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Georgia Trump Prosecutor Urges Appeals Court to Decline Disqualification Case

Fani T. Willis, the district attorney of Fulton County, Ga., filed a motion on Monday seeking to block an appeal of a ruling last month allowing her to continue leading the state election interference case against former President Donald J. Trump.

For much of this year, the high-profile case took a detour as Mr. Trump and his co-defendants sought to disqualify Ms. Willis, claiming that her romantic relationship with Nathan J. Wade, a lawyer she had hired to manage the prosecution, had created an untenable conflict of interest.

But last month, Judge Scott McAfee of Fulton Superior Court ruled that an actual conflict of interest did not exist. He allowed Ms. Willis to keep the case, though only if Mr. Wade stepped aside to resolve an “appearance of impropriety.” Mr. Wade resigned after the ruling.

Lawyers for Mr. Trump and other defendants have asked the Georgia Court of Appeals to reverse the decision. The court, which leans conservative, has until mid-May to decide whether to take up the matter.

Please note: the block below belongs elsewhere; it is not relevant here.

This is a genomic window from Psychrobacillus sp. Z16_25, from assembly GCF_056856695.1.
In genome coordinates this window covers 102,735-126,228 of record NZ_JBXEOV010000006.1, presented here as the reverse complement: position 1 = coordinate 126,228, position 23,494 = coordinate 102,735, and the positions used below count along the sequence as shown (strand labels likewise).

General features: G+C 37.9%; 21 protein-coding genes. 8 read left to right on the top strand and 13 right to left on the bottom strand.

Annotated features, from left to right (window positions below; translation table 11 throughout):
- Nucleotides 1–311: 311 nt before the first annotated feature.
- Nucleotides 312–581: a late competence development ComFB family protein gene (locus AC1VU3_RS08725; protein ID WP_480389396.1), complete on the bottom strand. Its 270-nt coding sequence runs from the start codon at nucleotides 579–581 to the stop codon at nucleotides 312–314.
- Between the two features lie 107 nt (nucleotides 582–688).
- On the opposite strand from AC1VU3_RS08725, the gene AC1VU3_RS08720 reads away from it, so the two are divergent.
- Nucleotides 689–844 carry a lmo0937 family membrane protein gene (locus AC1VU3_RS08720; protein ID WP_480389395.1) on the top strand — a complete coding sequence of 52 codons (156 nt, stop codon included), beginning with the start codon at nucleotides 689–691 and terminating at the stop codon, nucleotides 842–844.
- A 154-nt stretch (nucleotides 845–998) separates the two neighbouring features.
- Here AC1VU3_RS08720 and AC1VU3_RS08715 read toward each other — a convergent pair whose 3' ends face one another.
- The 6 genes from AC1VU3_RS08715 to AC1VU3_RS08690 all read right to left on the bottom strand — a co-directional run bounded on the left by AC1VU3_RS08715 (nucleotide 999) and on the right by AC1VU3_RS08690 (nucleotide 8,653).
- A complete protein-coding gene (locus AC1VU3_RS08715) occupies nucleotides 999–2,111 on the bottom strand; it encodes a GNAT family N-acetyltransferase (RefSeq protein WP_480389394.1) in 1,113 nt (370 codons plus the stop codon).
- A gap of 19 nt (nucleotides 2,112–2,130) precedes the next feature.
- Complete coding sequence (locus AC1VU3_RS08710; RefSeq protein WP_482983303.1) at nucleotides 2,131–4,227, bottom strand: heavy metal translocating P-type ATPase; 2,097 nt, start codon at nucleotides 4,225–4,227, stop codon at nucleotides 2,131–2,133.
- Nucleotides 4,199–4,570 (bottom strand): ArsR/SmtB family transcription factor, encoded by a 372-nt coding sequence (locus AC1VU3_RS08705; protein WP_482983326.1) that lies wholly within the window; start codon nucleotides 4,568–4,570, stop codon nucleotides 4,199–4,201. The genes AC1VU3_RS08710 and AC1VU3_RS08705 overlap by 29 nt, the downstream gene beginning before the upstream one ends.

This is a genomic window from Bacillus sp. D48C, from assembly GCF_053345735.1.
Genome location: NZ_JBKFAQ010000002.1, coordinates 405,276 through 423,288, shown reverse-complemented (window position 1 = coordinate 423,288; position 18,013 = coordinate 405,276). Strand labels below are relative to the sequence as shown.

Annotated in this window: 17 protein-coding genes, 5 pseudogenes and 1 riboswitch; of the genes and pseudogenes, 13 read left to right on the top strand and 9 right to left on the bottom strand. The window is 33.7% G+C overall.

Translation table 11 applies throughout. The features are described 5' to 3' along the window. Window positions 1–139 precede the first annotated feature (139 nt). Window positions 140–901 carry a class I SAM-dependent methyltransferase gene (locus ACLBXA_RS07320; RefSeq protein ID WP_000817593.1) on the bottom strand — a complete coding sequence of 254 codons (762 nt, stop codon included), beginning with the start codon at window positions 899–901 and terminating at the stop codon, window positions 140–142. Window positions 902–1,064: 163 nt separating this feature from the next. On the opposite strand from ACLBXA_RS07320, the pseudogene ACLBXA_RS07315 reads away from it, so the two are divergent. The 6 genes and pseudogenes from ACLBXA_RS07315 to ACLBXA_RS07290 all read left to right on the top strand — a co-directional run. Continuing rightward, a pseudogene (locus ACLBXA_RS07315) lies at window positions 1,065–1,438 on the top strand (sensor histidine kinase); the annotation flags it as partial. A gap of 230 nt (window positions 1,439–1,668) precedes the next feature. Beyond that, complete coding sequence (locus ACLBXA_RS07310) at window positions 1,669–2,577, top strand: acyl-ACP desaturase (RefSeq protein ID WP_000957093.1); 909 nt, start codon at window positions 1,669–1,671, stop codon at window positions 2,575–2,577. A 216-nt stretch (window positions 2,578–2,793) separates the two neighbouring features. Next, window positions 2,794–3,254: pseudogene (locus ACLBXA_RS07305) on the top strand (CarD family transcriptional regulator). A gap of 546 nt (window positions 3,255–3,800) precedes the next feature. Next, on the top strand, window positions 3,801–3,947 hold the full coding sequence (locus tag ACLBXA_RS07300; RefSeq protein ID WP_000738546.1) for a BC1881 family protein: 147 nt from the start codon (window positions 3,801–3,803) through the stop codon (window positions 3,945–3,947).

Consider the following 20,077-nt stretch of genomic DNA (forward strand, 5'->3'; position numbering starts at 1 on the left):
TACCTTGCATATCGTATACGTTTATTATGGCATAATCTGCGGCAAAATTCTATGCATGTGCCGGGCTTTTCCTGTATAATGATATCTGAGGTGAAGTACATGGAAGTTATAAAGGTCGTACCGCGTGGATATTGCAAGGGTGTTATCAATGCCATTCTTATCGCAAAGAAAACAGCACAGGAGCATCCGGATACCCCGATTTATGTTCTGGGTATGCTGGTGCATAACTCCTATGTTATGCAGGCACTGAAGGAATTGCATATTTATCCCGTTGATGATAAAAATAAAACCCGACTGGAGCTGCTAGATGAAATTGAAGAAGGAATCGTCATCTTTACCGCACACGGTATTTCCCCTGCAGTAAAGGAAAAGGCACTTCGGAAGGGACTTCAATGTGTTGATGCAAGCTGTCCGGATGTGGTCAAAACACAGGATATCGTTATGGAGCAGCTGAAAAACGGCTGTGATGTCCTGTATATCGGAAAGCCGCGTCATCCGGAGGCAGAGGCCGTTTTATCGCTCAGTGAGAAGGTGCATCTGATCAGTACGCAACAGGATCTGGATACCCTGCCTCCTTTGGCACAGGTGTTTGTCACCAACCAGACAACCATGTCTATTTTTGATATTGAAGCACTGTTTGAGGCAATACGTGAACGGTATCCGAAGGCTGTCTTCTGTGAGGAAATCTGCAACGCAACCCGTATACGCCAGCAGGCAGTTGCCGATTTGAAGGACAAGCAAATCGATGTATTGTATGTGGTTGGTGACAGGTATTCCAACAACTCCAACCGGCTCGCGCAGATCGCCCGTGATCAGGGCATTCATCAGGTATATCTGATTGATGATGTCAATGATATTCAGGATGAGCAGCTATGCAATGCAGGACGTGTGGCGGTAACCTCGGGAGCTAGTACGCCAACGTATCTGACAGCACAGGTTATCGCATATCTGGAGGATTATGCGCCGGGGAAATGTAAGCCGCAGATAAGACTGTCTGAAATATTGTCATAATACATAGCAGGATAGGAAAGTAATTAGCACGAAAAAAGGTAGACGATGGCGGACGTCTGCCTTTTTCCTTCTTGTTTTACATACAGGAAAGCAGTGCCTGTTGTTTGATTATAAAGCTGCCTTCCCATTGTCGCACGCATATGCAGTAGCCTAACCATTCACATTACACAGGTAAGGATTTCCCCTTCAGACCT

Judge McAfee, who was appointed by the state’s Republican governor, Brian Kemp, has earned praise from even politically liberal observers for careful rulings that have sought middle ground in the contentious case.

Ms. Willis was not happy that the judge, who once worked for her in the district attorney’s office, allowed days of hearings delving into her personal life as he weighed the conflict-of-interest question. But in her filing on Monday, she defended Judge McAfee’s order allowing her to keep the case.

“There is simply no trial court error to be found in the decision to deny disqualification,” she wrote.

Among other things, Ms. Willis defended the judge’s findings concerning a January speech that she gave at an Atlanta church, in which she suggested that her critics were “playing the race card” by bringing to light her relationship with Mr. Wade.

Defense lawyers had argued that the speech was improper because it could have prejudiced the jury pool against the defendants.

On Monday, Ms. Willis noted that she had not mentioned any defendants by name in the church speech. She also described her race card comment as “too vague, brief and limited in scope to imply any defendant harbored racial prejudice, particularly to the point of requiring disqualification.”

In another filing on Monday, Mr. Trump and most of his co-defendants asked Judge McAfee for permission to seek an appeal of a recent ruling in which the judge declined to throw out the election interference case on First Amendment grounds. The defendants have argued that the criminal case is flawed because it is based on protected political speech.

The judge, in his ruling last week, disagreed. “Even core political speech addressing matters of public concern is not impenetrable from prosecution if allegedly used to further criminal activity,” he wrote.

No trial date has been set yet, though the disqualification effort has made the case less likely to come before a jury this year.

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